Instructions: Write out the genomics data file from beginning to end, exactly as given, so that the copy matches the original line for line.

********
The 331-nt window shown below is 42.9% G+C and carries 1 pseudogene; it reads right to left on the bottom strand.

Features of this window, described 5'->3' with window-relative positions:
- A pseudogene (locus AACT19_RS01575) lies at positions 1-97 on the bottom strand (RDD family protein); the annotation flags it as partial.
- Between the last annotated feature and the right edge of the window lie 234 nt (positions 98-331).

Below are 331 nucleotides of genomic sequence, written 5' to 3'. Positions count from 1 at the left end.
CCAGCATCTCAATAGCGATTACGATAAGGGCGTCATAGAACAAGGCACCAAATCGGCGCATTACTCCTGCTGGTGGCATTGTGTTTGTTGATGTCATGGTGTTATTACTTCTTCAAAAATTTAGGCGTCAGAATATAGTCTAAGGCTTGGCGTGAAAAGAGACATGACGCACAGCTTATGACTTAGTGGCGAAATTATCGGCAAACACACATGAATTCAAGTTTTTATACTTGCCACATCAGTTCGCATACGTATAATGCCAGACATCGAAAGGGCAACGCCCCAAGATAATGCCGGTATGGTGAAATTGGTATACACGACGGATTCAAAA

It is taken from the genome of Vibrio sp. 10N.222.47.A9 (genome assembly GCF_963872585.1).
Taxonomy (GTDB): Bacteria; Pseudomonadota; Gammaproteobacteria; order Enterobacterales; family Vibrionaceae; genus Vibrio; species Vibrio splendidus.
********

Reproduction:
The 331-nt window shown below is 42.9% G+C and carries 1 pseudogene; it reads right to left on the bottom strand.

Features of this window, described 5'->3' with window-relative positions:
- A pseudogene (locus AACT19_RS01575) lies at positions 1-97 on the bottom strand (RDD family protein); the annotation flags it as partial.
- Between the last annotated feature and the right edge of the window lie 234 nt (positions 98-331).

Below are 331 nucleotides of genomic sequence, written 5' to 3'. Positions count from 1 at the left end.
CCAGCATCTCAATAGCGATTACGATAAGGGCGTCATAGAACAAGGCACCAAATCGGCGCATTACTCCTGCTGGTGGCATTGTGTTTGTTGATGTCATGGTGTTATTACTTCTTCAAAAATTTAGGCGTCAGAATATAGTCTAAGGCTTGGCGTGAAAAGAGACATGACGCACAGCTTATGACTTAGTGGCGAAATTATCGGCAAACACACATGAATTCAAGTTTTTATACTTGCCACATCAGTTCGCATACGTATAATGCCAGACATCGAAAGGGCAACGCCCCAAGATAATGCCGGTATGGTGAAATTGGTATACACGACGGATTCAAAA

It is taken from the genome of Vibrio sp. 10N.222.47.A9 (genome assembly GCF_963872585.1).
Taxonomy (GTDB): Bacteria; Pseudomonadota; Gammaproteobacteria; order Enterobacterales; family Vibrionaceae; genus Vibrio; species Vibrio splendidus.